Professor and Associate Dean for Research
Expert in community and economic development, sustainability, urban policy, and social policy
5447 Woodward Avenue, Rm 256
Richard Smith, PhD is a native of Michigan. In Detroit he is currently working with community-based organizations on Detroit's East Side to plan ways to mitigate basement flooding. He also serves on the Hope Village Steering Committee and the Urban Learning and Leadership Collaborative. Smith's research has been published in Journal of Urban Affairs, Journal of Policy Practice, International Journal of Social Welfare, Risk, Hazards & Crisis in Public Policy, Social Work, Urban Studies and others. His international work includes serving as a core advisor for Ecocity Builders, Inc. as well as participating in an exchange with the Zurich University of Applied Sciences.
While studying at the University of California, Berkeley, he received a US Dept. of Housing and Urban Development Doctoral Dissertation Grant. Smith also held research appointments at the California Social Work Education Center and the University of California Labor Center. Before pursuing his doctorate, he served as a Presidential Management Intern at the U.S. Department of Housing and Urban Development in Washington, D.C., where he obtained a professional certificate in economic development finance from the National Development Council.
While studying for his master of social work at the University of Michigan, Smith obtained a Ford Foundation community development internship through the National Congress for Community Economic Development in Cleveland, Ohio. Smith also worked in Mongolia, where he served in the U.S. Peace Corps training English teachers; managed the Spring English Language Center; and consulted for UNICEF and a World Bank/UNDP project.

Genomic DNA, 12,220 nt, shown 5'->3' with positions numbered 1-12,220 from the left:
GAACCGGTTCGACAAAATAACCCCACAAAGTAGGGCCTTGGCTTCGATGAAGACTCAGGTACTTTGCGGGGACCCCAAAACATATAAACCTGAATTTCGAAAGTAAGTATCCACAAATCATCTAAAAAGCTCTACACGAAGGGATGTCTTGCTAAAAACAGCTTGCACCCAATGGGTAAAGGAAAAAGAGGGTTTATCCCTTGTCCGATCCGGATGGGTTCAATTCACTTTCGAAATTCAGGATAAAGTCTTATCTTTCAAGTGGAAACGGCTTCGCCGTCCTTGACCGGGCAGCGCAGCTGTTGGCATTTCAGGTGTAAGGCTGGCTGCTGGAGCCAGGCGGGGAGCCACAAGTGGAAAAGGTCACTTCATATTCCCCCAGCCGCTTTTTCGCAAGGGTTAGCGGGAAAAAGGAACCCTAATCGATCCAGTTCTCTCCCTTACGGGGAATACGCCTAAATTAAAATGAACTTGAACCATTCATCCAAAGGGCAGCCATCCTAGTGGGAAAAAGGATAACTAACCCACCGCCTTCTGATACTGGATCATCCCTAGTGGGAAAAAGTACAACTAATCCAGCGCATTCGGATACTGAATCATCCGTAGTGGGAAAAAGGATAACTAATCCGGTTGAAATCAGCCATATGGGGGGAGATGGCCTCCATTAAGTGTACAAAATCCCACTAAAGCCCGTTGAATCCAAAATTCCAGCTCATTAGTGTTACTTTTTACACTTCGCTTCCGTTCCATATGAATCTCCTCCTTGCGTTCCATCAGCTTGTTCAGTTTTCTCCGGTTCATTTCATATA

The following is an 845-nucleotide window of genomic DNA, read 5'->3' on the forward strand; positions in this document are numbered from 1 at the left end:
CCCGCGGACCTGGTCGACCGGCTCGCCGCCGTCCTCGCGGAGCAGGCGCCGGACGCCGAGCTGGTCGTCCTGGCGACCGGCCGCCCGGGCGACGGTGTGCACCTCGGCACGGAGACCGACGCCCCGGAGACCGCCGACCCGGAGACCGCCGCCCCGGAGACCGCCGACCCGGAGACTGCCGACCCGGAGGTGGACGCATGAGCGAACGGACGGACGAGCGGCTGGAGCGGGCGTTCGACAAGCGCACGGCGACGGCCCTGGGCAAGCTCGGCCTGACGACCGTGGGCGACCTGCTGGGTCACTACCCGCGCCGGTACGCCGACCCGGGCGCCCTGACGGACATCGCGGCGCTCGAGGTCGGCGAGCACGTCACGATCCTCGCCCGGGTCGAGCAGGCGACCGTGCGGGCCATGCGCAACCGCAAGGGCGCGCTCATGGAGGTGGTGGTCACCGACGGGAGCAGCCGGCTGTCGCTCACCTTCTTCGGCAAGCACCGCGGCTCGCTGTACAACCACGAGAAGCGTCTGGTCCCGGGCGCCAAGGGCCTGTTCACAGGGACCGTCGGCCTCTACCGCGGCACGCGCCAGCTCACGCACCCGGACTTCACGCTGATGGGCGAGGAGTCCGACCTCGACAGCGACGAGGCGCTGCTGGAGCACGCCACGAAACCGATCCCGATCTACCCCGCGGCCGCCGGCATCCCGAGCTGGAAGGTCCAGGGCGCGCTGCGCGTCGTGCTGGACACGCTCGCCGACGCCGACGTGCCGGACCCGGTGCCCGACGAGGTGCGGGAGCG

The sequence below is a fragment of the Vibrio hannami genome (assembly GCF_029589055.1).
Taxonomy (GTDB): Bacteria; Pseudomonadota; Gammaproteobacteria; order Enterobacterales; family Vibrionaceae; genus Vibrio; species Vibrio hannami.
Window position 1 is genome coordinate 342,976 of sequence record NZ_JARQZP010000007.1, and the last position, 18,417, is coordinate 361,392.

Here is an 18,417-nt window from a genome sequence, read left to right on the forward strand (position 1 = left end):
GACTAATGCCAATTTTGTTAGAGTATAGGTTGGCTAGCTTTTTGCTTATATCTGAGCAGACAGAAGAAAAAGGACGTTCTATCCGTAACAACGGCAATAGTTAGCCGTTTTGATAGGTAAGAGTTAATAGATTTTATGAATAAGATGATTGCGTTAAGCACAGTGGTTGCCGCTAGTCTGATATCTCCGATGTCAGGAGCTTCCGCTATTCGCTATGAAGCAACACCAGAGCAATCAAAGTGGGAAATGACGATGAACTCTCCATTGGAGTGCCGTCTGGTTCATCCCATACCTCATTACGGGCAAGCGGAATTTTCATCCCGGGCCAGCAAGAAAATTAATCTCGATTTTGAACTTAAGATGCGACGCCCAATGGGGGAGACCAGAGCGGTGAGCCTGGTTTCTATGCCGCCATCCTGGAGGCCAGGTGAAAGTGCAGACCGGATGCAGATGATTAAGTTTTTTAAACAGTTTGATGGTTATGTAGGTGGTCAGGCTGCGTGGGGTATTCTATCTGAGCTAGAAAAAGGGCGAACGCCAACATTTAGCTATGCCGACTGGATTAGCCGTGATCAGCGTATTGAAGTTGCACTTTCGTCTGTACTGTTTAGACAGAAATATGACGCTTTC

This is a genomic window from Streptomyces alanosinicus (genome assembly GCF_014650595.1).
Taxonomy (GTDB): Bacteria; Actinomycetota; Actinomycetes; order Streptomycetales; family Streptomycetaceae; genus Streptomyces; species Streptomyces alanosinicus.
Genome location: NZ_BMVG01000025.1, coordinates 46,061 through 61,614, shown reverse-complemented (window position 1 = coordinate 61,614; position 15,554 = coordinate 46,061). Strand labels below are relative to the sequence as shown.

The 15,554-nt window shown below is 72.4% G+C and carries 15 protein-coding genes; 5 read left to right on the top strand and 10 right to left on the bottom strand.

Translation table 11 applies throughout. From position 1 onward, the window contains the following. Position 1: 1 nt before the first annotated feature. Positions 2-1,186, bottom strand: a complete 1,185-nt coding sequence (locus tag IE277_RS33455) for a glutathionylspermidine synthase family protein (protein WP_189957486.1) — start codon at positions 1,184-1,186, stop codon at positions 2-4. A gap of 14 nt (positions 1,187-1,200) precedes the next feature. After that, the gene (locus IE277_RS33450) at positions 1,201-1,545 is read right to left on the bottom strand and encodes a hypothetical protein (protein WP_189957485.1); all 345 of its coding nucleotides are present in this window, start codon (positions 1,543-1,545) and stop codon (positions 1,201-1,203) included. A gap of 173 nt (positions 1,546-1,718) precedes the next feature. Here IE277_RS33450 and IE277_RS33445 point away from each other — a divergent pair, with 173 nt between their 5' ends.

- Lead teacher for the Innovation in Community, Leadership and Policy concentration in the MSW program.
- Chair, Social Work Budget Advisory Committee
- Editor, Journal of Community Practice
Degrees and Certifications
- Ph.D., Social Welfare, University of California, Berkeley
- M.S.W., University of Michigan, Ann Arbor
- M.F.A., Creative Writing, Western Michigan University, Kalamazoo
- B.A., English Language and Literature, University of Michigan, Ann Arbor
Awards and Honors
- Wayne State University Postdoctoral Mentor of the Year
- Society for Social Work and Research Excellence in Research Award Honorable Mention
- Council on Social Work Education/SAGE Award for Teaching Innovation (As member of the Social Entrepreneurship Committee)
- Wayne State University School of Social Work Teacher of the Year
- Urban Affairs Association Best Conference Paper
- Society for Social Work and Research Fellow
- Best Article in Journal of Sociology and Social Welfare
- Rose Dobrof Award for outstanding article in the Journal for Gerontological Social Work
- Association of Community Organization and Social Administration (ACOSA) Emerging Scholar Award
- Data analysis and visualization
- Social welfare policy
- Social work practice in communities and organizations
- International social work
Areas of Expertise
TARGET POPULATION EXPERTISE
- Urban neighborhoods in regions
- Local governments nested in state governments
- Organizations and firms
- Causal Inference, Complex Sample Analysis, Quasi-experimental Design, Genetic Matching (Matching, genoud), Generalized Linear Models, Hierarchical Linear Modeling (R, Stata, SPSS), Structural Equation Models (LISREL, R) & Bayesian Model Averaging (WinBUGS, R), Bayesian network modeling
- Demographic Methods, Survival Analysis, Sequence Analysis (R, Stata, SPSS)
- Geographic Information Science (ArcGIS, QGIS, R-Spatial, OpenGeoDA), Spatial Statistics, & Spatial Inequality
- Analysis of texts from participant observation, semi-structured interviews, administrative documents and other historical texts (Atlas.ti, N-Vivo, TAMS Analyzer)
SUBSTANTIVE AREA EXPERTISTE
- Sustainable community development, ecocities, & ecosocial work
- Technology in communities and organizations
- Urban neighborhood change, segregation, and migration
- Poverty, inequality and comparative social policy
CONTENT AREAS FOR MEDIA INTERVIEWS
- Community development
- Economic development
- Neighborhood change (e.g., gentrification, spatial assimilation, segregation)
- Urban policy
- Immigrant friendly communities
- Poverty and inequality
- Social policy
- Technology in communities and organizations